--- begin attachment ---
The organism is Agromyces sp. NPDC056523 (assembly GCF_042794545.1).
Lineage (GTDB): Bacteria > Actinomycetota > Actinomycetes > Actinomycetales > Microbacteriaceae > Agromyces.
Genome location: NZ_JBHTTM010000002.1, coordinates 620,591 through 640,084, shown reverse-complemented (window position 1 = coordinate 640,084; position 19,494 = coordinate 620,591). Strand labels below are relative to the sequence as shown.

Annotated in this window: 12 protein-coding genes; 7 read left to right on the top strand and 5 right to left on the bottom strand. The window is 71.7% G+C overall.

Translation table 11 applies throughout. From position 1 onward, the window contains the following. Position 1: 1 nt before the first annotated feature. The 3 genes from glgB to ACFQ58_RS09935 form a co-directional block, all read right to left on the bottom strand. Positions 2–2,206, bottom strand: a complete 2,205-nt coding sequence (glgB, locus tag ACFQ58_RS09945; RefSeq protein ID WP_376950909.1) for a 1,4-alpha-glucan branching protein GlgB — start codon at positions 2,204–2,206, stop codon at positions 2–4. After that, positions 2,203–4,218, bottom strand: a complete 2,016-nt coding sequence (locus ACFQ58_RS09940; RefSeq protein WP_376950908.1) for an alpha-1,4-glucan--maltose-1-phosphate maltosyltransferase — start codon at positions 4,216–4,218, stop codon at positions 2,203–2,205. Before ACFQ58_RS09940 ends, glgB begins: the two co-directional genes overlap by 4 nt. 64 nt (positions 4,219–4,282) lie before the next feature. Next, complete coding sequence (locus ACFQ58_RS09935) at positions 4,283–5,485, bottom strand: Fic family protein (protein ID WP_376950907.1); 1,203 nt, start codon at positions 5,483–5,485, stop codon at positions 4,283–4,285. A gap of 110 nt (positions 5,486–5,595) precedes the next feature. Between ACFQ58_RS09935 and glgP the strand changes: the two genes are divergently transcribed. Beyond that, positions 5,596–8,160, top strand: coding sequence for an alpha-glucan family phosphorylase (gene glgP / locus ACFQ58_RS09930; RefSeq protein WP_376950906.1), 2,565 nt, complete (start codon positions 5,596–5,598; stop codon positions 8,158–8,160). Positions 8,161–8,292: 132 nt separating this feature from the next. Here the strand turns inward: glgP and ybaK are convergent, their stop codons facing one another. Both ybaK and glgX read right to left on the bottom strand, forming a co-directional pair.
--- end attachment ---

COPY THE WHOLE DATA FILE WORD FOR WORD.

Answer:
The organism is Agromyces sp. NPDC056523 (assembly GCF_042794545.1).
Lineage (GTDB): Bacteria > Actinomycetota > Actinomycetes > Actinomycetales > Microbacteriaceae > Agromyces.
Genome location: NZ_JBHTTM010000002.1, coordinates 620,591 through 640,084, shown reverse-complemented (window position 1 = coordinate 640,084; position 19,494 = coordinate 620,591). Strand labels below are relative to the sequence as shown.

Annotated in this window: 12 protein-coding genes; 7 read left to right on the top strand and 5 right to left on the bottom strand. The window is 71.7% G+C overall.

Translation table 11 applies throughout. From position 1 onward, the window contains the following. Position 1: 1 nt before the first annotated feature. The 3 genes from glgB to ACFQ58_RS09935 form a co-directional block, all read right to left on the bottom strand. Positions 2–2,206, bottom strand: a complete 2,205-nt coding sequence (glgB, locus tag ACFQ58_RS09945; RefSeq protein ID WP_376950909.1) for a 1,4-alpha-glucan branching protein GlgB — start codon at positions 2,204–2,206, stop codon at positions 2–4. After that, positions 2,203–4,218, bottom strand: a complete 2,016-nt coding sequence (locus ACFQ58_RS09940; RefSeq protein WP_376950908.1) for an alpha-1,4-glucan--maltose-1-phosphate maltosyltransferase — start codon at positions 4,216–4,218, stop codon at positions 2,203–2,205. Before ACFQ58_RS09940 ends, glgB begins: the two co-directional genes overlap by 4 nt. 64 nt (positions 4,219–4,282) lie before the next feature. Next, complete coding sequence (locus ACFQ58_RS09935) at positions 4,283–5,485, bottom strand: Fic family protein (protein ID WP_376950907.1); 1,203 nt, start codon at positions 5,483–5,485, stop codon at positions 4,283–4,285. A gap of 110 nt (positions 5,486–5,595) precedes the next feature. Between ACFQ58_RS09935 and glgP the strand changes: the two genes are divergently transcribed. Beyond that, positions 5,596–8,160, top strand: coding sequence for an alpha-glucan family phosphorylase (gene glgP / locus ACFQ58_RS09930; RefSeq protein WP_376950906.1), 2,565 nt, complete (start codon positions 5,596–5,598; stop codon positions 8,158–8,160). Positions 8,161–8,292: 132 nt separating this feature from the next. Here the strand turns inward: glgP and ybaK are convergent, their stop codons facing one another. Both ybaK and glgX read right to left on the bottom strand, forming a co-directional pair.